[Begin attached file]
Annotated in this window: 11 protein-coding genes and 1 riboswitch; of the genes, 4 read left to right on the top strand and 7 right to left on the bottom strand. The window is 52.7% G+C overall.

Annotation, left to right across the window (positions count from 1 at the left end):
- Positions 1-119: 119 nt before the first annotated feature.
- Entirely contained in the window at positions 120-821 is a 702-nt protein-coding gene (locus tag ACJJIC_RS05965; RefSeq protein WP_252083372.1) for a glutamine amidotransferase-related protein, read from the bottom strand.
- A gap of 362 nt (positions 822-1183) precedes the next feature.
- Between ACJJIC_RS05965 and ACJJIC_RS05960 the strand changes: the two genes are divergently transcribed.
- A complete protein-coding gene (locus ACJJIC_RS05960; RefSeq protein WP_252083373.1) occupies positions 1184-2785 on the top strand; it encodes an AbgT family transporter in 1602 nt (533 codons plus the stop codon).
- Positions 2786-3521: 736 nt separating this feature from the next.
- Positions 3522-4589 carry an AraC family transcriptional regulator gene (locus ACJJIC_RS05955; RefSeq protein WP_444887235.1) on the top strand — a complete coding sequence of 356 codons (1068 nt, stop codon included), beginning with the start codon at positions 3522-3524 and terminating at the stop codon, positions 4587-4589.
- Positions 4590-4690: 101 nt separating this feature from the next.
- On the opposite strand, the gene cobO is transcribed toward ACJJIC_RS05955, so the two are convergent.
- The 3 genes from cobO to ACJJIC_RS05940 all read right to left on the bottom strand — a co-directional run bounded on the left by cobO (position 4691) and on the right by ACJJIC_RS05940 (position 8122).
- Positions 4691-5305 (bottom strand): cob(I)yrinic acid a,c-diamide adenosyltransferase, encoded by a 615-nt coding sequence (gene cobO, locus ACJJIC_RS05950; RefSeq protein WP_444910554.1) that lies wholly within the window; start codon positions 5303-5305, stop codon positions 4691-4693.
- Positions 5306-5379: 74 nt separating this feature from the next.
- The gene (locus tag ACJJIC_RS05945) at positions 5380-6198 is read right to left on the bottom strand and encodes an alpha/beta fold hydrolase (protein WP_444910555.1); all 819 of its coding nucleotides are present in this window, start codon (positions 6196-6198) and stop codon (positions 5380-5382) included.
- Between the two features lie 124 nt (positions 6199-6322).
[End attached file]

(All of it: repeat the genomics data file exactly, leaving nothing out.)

Annotated in this window: 11 protein-coding genes and 1 riboswitch; of the genes, 4 read left to right on the top strand and 7 right to left on the bottom strand. The window is 52.7% G+C overall.

Annotation, left to right across the window (positions count from 1 at the left end):
- Positions 1-119: 119 nt before the first annotated feature.
- Entirely contained in the window at positions 120-821 is a 702-nt protein-coding gene (locus tag ACJJIC_RS05965; RefSeq protein WP_252083372.1) for a glutamine amidotransferase-related protein, read from the bottom strand.
- A gap of 362 nt (positions 822-1183) precedes the next feature.
- Between ACJJIC_RS05965 and ACJJIC_RS05960 the strand changes: the two genes are divergently transcribed.
- A complete protein-coding gene (locus ACJJIC_RS05960; RefSeq protein WP_252083373.1) occupies positions 1184-2785 on the top strand; it encodes an AbgT family transporter in 1602 nt (533 codons plus the stop codon).
- Positions 2786-3521: 736 nt separating this feature from the next.
- Positions 3522-4589 carry an AraC family transcriptional regulator gene (locus ACJJIC_RS05955; RefSeq protein WP_444887235.1) on the top strand — a complete coding sequence of 356 codons (1068 nt, stop codon included), beginning with the start codon at positions 3522-3524 and terminating at the stop codon, positions 4587-4589.
- Positions 4590-4690: 101 nt separating this feature from the next.
- On the opposite strand, the gene cobO is transcribed toward ACJJIC_RS05955, so the two are convergent.
- The 3 genes from cobO to ACJJIC_RS05940 all read right to left on the bottom strand — a co-directional run bounded on the left by cobO (position 4691) and on the right by ACJJIC_RS05940 (position 8122).
- Positions 4691-5305 (bottom strand): cob(I)yrinic acid a,c-diamide adenosyltransferase, encoded by a 615-nt coding sequence (gene cobO, locus ACJJIC_RS05950; RefSeq protein WP_444910554.1) that lies wholly within the window; start codon positions 5303-5305, stop codon positions 4691-4693.
- Positions 5306-5379: 74 nt separating this feature from the next.
- The gene (locus tag ACJJIC_RS05945) at positions 5380-6198 is read right to left on the bottom strand and encodes an alpha/beta fold hydrolase (protein WP_444910555.1); all 819 of its coding nucleotides are present in this window, start codon (positions 6196-6198) and stop codon (positions 5380-5382) included.
- Between the two features lie 124 nt (positions 6199-6322).